Exposing Earmarks

Exposing Earmarks

The February 7 Washington Post had a front-page story on how members of Congress have used those ubiquitous "earmarks"—federal monies directed by Congress to specific purposes—to foster public projects right near the homes or investment properties of those very members of Congress. The piece jumps to the inside, with two full pages of investigative prose and mini-profiles of sixteen specific examples. Earmarks are a scourge on American democracy, not because they represent a material amount of money in the bloated federal budget but because they are a recipe for corruption.

Heretofore the focus has been on members helping favored constituents who then contribute significantly to those members’ campaigns. The Post, in a bit of really probing journalism, shows that the corruption goes beyond that. There’s no particular reason this should be surprising. It should be a rule of thumb in politics that entrenched power always gets abused. That’s what this story is all about.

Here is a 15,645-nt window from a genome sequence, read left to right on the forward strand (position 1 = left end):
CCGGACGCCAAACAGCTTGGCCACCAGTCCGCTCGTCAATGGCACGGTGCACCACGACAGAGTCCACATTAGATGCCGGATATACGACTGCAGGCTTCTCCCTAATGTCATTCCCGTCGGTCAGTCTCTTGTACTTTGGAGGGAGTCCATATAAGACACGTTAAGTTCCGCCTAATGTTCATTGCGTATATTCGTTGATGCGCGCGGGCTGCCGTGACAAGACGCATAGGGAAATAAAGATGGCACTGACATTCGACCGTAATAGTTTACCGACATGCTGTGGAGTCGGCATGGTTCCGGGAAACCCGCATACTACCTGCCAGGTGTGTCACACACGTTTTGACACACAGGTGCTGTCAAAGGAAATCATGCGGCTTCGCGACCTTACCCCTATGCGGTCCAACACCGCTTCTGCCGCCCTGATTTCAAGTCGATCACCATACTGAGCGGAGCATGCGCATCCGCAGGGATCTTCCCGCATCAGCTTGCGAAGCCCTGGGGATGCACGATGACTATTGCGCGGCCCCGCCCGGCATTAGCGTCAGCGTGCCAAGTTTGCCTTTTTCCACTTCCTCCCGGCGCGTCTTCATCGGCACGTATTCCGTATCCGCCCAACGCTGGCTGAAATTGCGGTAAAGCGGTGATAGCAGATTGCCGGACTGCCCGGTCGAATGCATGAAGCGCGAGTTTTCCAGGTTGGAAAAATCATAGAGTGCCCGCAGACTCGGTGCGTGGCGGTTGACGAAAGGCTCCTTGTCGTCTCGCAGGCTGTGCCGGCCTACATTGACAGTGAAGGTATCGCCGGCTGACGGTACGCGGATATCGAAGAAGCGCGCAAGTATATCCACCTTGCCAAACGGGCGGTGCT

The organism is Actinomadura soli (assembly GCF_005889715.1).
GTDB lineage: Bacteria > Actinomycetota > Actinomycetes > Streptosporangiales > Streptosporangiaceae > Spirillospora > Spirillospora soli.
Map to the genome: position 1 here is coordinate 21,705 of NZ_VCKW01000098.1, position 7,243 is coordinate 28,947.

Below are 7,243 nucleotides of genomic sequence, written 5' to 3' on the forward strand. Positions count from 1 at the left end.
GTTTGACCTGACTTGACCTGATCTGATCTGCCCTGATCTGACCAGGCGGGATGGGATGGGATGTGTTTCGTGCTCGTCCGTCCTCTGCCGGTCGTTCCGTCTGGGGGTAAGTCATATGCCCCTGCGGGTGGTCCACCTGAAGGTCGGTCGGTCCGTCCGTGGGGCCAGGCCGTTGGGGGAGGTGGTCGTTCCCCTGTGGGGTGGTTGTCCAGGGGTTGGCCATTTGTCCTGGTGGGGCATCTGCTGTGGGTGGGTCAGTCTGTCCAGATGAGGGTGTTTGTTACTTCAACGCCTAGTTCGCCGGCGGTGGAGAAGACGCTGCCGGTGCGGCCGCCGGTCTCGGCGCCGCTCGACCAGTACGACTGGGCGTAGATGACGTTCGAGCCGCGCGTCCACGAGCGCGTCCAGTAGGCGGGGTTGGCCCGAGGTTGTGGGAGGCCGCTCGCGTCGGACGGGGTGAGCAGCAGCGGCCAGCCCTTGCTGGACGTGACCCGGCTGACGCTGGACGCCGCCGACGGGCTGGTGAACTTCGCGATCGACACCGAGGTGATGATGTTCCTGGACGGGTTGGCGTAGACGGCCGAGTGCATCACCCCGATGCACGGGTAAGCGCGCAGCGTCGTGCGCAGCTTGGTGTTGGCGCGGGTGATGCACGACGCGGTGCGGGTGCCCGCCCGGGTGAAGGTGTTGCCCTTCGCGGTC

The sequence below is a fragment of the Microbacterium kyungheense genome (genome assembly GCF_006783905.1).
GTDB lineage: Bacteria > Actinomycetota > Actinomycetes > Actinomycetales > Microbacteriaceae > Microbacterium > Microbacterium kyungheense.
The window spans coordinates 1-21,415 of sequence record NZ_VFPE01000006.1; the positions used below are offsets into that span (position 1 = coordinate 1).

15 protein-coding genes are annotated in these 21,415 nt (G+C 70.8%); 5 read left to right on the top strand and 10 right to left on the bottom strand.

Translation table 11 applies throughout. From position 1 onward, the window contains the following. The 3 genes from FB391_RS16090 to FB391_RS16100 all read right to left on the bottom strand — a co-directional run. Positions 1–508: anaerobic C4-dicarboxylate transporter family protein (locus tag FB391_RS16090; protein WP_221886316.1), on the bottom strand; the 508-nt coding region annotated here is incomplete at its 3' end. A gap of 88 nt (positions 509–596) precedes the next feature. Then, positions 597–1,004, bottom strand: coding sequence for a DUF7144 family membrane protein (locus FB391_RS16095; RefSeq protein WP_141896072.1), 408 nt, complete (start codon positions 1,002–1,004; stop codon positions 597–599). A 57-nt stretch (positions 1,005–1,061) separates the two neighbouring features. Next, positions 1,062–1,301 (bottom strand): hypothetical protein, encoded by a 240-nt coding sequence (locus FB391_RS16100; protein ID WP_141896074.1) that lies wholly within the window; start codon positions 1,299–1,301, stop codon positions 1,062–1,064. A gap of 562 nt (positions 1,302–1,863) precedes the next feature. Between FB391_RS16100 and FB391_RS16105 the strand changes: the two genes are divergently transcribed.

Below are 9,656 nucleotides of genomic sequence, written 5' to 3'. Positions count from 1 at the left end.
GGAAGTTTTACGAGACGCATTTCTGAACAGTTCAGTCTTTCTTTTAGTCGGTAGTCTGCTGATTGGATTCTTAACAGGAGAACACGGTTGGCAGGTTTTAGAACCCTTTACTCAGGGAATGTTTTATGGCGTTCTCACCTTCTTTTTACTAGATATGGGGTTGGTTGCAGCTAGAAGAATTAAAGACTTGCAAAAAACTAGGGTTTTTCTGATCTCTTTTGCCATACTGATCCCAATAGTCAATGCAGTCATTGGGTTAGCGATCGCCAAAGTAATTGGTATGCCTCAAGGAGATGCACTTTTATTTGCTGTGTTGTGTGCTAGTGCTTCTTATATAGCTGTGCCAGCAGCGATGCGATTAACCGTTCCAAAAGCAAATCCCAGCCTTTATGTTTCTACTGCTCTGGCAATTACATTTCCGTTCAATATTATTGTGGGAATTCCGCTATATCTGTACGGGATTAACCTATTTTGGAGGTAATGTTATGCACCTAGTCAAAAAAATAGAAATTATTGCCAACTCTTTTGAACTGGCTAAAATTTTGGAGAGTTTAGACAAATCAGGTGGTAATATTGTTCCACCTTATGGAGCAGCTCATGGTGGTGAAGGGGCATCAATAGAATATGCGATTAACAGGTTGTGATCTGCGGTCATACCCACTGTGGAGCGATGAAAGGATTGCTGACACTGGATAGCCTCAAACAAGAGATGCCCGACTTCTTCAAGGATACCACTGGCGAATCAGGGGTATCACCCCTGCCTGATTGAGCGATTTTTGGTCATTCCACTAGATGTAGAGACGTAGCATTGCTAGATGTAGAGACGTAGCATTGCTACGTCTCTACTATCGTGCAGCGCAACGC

Of course, the members deny that there is any corruption here—or that there is any connection at all between the earmarked funds and their own interests. As the Post said, "Any potential personal benefit—financial or otherwise—is nonexistent, minimal or secondary to the needs of the public, they said."

That rings hollow, of course, and is likely to seem even more hollow after the next installment in this two-part series—a look at money delivered to institutions connected to lawmakers’ relatives.

This is the kind of journalism for which newspapers were once famous. There’s less of it now because these venerable institutions have less money to invest in it. But the Post, while hardly the robust daily feast of news and commentary it once was, still demonstrates an occasional capacity to rise to the heights of journalism. This is one example of that, and it’s very smart.